News 10th July 2019

EC investigation into Nike could cast light on corruption

The European Commission has requested details of all sponsorship contracts concluded by Nike’s European Operations headquarters with athletes and sporting teams from 2006-17, after concluding that the Netherlands provided illegal State Aid through Advanced Pricing Arrangements (APAs) with the sportswear company that resulted in it paying less tax. The Commission found that the APAs agreed by The Netherlands constituted a form of illegal State Aid under Article 107 of the Treaty on the Functioning of the European Union (TFEU), distorting competition in the internal market by allowing Nike to pay less tax. 

The Commission has also requested details of all financial transactions involving third parties conducted by five separate companies owned by Nike, including a Bermudan subsidiary, from 2006 to 2017. As such, its request may be of interest to US and French prosecutors investigating allegations of corruption regarding the awarding of sporting events.

In the ruling (PDF below – click to open), the European Commission has asked The Netherlands and Nike to provide details of all sponsorship and endorsement contracts concluded by four Nike companies: Nike European Operations Netherlands B.V. (NEON) from 2006-17; Nike International Limited (NIL) from 2006-2015; Nike International C.V. (NI CV) from 2015-17; and Hurley Phantom C.V. (HP CV) from 2006-17. NIL, based in Bermuda, owns the Nike trademarks for all non-US markets. As such, the Commission’s request covers sponsorship agreements in all European, Middle East and Asian (EMEA) markets for the dates concerned, apart from East Asia.

It is understood that the Netherlands based companies – NEON, NI CV and HP CV – paid tax-deductible royalties to NIL to use its trademarks in the EMEA market. The APAs approved a complex company restructure that included such royalty payments, which the Commission found were higher than they should have been, reducing Nike’s taxable income in The Netherlands and constituting a form of illegal State Aid. 

The European Commission’s findings are likely to be of interest to US prosecutors, who earlier this year issued subpoenas seeking information from the International Olympic Committee (IOC), the International Association of Athletics Federations (IAAF), the US Olympic Committee (USOC) and FIFA related to the hosting of sporting events, including the 2021 IAAF World Championships. They were awarded to Eugene, Oregon, without a bidding process taking place.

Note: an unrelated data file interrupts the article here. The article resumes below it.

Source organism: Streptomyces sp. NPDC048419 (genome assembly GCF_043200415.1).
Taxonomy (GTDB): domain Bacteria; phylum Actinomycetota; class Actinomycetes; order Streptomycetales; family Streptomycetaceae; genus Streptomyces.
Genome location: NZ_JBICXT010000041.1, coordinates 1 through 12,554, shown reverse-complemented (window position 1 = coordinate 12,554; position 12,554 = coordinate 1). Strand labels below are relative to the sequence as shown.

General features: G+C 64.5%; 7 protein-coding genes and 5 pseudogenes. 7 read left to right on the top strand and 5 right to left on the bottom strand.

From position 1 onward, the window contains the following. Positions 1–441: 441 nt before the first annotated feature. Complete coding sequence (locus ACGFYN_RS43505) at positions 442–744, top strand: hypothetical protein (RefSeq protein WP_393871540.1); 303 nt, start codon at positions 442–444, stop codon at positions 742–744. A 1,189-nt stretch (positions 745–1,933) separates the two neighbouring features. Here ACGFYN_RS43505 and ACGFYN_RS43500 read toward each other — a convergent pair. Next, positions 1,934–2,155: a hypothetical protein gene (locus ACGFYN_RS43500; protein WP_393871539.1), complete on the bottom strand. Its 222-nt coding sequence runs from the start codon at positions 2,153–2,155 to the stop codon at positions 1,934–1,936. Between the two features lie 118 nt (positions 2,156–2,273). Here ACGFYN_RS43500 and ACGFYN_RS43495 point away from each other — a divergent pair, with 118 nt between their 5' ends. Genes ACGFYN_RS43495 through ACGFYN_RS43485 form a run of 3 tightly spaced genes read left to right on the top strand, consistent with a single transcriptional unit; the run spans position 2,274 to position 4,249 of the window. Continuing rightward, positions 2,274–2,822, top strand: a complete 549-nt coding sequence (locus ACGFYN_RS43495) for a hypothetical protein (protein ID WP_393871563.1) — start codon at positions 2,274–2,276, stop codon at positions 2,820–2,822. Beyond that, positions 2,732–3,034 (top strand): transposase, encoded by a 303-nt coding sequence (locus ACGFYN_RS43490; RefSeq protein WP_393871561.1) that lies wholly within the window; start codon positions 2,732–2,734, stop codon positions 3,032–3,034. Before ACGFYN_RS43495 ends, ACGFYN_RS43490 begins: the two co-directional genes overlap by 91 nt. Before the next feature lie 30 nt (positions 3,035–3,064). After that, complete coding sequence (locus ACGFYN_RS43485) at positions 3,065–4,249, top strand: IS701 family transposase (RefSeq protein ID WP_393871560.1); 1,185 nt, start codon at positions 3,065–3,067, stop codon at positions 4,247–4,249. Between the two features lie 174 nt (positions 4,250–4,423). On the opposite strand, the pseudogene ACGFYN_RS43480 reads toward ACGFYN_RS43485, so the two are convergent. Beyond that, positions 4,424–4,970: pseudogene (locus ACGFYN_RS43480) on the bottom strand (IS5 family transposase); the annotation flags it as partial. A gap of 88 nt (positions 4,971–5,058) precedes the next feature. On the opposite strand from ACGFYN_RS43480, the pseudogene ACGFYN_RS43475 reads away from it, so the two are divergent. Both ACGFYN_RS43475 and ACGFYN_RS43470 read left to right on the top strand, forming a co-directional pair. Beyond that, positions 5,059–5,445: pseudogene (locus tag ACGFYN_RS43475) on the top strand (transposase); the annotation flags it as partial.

Eugene is where Nike was founded – it has since moved 100 miles north to Beaverton. A duplicate of NIL’s Bermudan seal was kept in Beaverton, reports the International Consortium of Investigative Journalists (ICIJ).

Coe with Papa Massata Diack…

It has been alleged that IAAF President Sebastian Coe lobbied former IAAF President Lamine Diack for Eugene to host the event due to his connections to the sportswear manufacturer, which sponsored him for 38 years. Coe has denied the allegations. Sérgio Cabral, the former Governor of Rio, recently testified that Diack and his son, Papa Massata Diack, had requested US$2 million to secure the hosting of the Rio 2016 Olympics.

A French indictment document recently placed Papa Massata Diack at the heart of brokering agreements to secure votes for hosting sporting events, through a company named Black Tidings, based in Singapore. Diack has previously denied any link to Black Tidings.

In evidence given to the UK Parliament’s Culture, Media and Sport (CMS) Select Committee on 3 December 2015, Coe said that Diack had taken the decision to award 2021 to Eugene as “the funding arrangements, which I was aware of because of my work as the chair of the evaluation commission, would not hold together for very much longer”. The funding package was put together by TrackTown USA, which describes itself as ‘birthplace of the most storied and respected track and field program on the planet’, on an internet site designed to promote Eugene as a destination for athletics excellence. Coe told the CMS Committee that 2021 was awarded to Eugene due to the financial support package on offer, which was largely supplied through support from broadcaster NBC.

In his evidence given to the CMS Committee meeting, Coe answered “no” to questions on whether Nike was part of the funding package put together by TrackTown, or if it was putting any money in. However, as shown in the picture on the right, the footer of TrackTown’s internet site clearly shows a Nike logo. Mark Pilkenton, Nike’s Director of Global Brand Culture until August 2015, was also Marketing Director for TrackTown12 (U.S. Olympic Team Trials in ­Eugene, 22 June 22 to 1 July 2012) and Eugene 08 (2008 Olympic trials). Coe told BBC Radio 4 that Eugene’s bid to host the 2021 Worlds was put forward by USA Track & Field (USATF), which is sponsored by Nike.

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